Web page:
Series - The Recollections of Dr Solly Jacobson Memoir Series

"The Recollections of Dr Solly Jacobson"

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The Recollections of Dr Solly Jacobson Memoir Series

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Solly begins his narrative with his birth in 1918 as the first child of Jewish immigrants from Latvia and Lithuania with a meagre education and poor career prospects. Solly’s family struggled to establish a footing in South African society. The twists and turns in its fortunes and through the first half of Solly’s life are enlivened by over 200 complementary photographs and documents, which give his autobiographical account a rare immediacy. Readers are allowed to eavesdrop on intimate moments in Solly’s life. He offers enthralling pen portraits of relatives, some of them highly entertaining, but others are tragic. Several of the incidents that he describes with disarming frankness lay bare his own character flaws. Solly relates that, as a medical student in South Africa, he enjoyed the company of a galaxy of talented individuals, including the famous anthropologists, Professor Raymond Dart, who personally supervised his dissertation at the University of Witwatersrand; and Phillip Tobias, and the polymath George Findlay. He was also acquainted with the future Nobel laureate, Sidney Brenner, a fellow student at the Witwatersrand Medical School.

After graduation, Solly describes volunteering for army service and then going to London for four years to gain higher medical qualifications and specialisation in Psychiatry. Returning to South Africa, as he notes, he added neurology to his specialities, under the tutelage of that country’s most accomplished neurosurgeon, Roland Krynauw. Through the 1950s, he mixed in intellectual and political circles and became acquainted with colourful figures such as Sailor Malan, Joe Slovo, and Harry Bloom, the author of the successful South African musical, ‘King Kong’. His literary activities brought him into close contact with the country’s foremost writers and poets, and he includes intimate sketches of Herman Bosman, Nadine Gordimer, Uys Krige and Lionel Abrahams, among others.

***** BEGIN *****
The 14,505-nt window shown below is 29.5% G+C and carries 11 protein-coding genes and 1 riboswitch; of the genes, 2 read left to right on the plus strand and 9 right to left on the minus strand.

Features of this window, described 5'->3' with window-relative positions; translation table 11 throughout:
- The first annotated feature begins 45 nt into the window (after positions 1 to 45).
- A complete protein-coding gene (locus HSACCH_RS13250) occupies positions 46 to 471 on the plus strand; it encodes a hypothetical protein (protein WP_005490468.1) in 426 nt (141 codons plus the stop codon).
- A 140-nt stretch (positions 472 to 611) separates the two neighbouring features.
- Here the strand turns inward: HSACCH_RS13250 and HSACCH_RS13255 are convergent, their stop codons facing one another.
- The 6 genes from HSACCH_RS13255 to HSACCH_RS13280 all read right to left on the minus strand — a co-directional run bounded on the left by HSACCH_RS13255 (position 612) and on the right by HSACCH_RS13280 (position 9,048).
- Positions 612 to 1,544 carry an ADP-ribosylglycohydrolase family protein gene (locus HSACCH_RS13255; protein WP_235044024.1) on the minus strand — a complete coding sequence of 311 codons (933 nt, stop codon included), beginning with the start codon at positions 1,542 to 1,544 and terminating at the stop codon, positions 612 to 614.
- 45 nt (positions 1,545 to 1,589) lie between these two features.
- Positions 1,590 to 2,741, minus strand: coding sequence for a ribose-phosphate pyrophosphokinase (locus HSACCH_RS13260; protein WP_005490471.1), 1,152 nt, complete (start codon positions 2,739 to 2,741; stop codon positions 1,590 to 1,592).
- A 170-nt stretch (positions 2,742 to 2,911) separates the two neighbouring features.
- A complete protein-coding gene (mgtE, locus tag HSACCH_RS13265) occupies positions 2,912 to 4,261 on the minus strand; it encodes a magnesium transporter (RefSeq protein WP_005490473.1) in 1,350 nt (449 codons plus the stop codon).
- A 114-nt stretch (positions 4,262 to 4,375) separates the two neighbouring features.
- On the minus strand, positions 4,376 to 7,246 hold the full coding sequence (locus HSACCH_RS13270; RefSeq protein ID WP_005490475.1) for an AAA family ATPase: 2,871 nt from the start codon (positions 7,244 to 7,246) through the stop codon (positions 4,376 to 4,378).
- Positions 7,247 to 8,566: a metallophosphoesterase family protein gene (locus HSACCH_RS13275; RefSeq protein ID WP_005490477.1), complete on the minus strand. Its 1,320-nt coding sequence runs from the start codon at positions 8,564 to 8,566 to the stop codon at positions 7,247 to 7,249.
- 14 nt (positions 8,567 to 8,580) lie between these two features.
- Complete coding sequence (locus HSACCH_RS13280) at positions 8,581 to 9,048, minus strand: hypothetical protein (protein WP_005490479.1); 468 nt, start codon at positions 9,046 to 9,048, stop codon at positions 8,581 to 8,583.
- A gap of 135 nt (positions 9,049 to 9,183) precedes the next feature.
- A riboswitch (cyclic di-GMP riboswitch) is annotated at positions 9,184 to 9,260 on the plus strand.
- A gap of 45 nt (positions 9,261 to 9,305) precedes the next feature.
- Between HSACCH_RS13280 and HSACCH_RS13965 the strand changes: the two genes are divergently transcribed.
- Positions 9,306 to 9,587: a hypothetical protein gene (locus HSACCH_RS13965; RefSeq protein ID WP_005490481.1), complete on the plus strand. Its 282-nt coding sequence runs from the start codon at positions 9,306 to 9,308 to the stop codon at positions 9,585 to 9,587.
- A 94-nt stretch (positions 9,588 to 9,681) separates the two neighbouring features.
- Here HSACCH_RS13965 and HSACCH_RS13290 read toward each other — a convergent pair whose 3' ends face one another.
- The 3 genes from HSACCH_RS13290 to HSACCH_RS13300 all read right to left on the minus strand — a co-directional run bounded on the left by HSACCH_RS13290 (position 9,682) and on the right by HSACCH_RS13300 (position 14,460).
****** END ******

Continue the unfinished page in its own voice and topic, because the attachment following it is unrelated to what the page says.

Solly was highly sensitive to the institutionalised racism that permeated South Africa and squarely aligned himself with the opponents of Apartheid in all its forms. In these ‘Recollections’, he describes the horrendous conditions that existed in hospitals assigned to the non-white population, in which he began his medical career.

Throughout his narrative he expresses his repugnance for the colour bar that operated in South Africa and wonders why so few of his colleagues did not share his revulsion. It was the repressive fallout from the Sharpeville massacre orchestrated by the regime, including the arrest and indictment of close friends of Solly, that resolved him to move abroad, as he explains. Before he left for Britain, at which point he ends his narrative, he had one important duty to perform. In April 1960, an attempt was made on the life of the principal architect of Apartheid, Prime Minister Hendrik Verwoerd by a South African businessman of English descent, David Pratt, Pratt had been a psychiatric patient of Solly. At the trial, as expert witness on behalf of the defence team, Solly persuaded the Court to allow Pratt to speak in his own defence and here he reliably reports Pratt’s address to the judge and jury for the first time, in which he castigates the Apartheid system.

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Unless otherwise stated the copyright of all material on the Jewish Digital Archive Project resides with the South African Jewish Museum.

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